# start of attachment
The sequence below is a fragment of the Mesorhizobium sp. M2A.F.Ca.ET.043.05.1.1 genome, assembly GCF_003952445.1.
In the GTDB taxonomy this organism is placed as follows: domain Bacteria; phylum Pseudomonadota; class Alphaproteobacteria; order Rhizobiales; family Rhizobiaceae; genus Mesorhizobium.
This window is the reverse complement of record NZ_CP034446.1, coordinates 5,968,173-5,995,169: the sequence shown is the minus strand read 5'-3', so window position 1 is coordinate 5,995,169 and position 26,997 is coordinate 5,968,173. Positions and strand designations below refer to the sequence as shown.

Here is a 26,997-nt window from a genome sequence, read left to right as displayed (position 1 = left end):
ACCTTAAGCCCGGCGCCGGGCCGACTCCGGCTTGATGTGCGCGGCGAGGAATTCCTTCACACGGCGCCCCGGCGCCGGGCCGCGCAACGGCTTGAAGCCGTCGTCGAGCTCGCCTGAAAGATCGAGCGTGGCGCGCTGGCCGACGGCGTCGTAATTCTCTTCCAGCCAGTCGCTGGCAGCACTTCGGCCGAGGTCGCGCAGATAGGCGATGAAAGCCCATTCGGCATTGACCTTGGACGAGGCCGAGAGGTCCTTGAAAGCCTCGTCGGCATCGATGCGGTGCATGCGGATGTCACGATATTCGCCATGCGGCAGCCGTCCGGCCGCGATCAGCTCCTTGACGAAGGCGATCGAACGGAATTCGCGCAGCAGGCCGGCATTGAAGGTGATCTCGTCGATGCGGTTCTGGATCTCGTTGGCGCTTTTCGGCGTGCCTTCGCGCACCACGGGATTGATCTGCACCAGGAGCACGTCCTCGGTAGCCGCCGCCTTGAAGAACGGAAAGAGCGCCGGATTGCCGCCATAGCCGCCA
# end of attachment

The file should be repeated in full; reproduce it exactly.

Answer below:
The sequence below is a fragment of the Mesorhizobium sp. M2A.F.Ca.ET.043.05.1.1 genome, assembly GCF_003952445.1.
In the GTDB taxonomy this organism is placed as follows: domain Bacteria; phylum Pseudomonadota; class Alphaproteobacteria; order Rhizobiales; family Rhizobiaceae; genus Mesorhizobium.
This window is the reverse complement of record NZ_CP034446.1, coordinates 5,968,173-5,995,169: the sequence shown is the minus strand read 5'-3', so window position 1 is coordinate 5,995,169 and position 26,997 is coordinate 5,968,173. Positions and strand designations below refer to the sequence as shown.

Here is a 26,997-nt window from a genome sequence, read left to right as displayed (position 1 = left end):
ACCTTAAGCCCGGCGCCGGGCCGACTCCGGCTTGATGTGCGCGGCGAGGAATTCCTTCACACGGCGCCCCGGCGCCGGGCCGCGCAACGGCTTGAAGCCGTCGTCGAGCTCGCCTGAAAGATCGAGCGTGGCGCGCTGGCCGACGGCGTCGTAATTCTCTTCCAGCCAGTCGCTGGCAGCACTTCGGCCGAGGTCGCGCAGATAGGCGATGAAAGCCCATTCGGCATTGACCTTGGACGAGGCCGAGAGGTCCTTGAAAGCCTCGTCGGCATCGATGCGGTGCATGCGGATGTCACGATATTCGCCATGCGGCAGCCGTCCGGCCGCGATCAGCTCCTTGACGAAGGCGATCGAACGGAATTCGCGCAGCAGGCCGGCATTGAAGGTGATCTCGTCGATGCGGTTCTGGATCTCGTTGGCGCTTTTCGGCGTGCCTTCGCGCACCACGGGATTGATCTGCACCAGGAGCACGTCCTCGGTAGCCGCCGCCTTGAAGAACGGAAAGAGCGCCGGATTGCCGCCATAGCCGCCA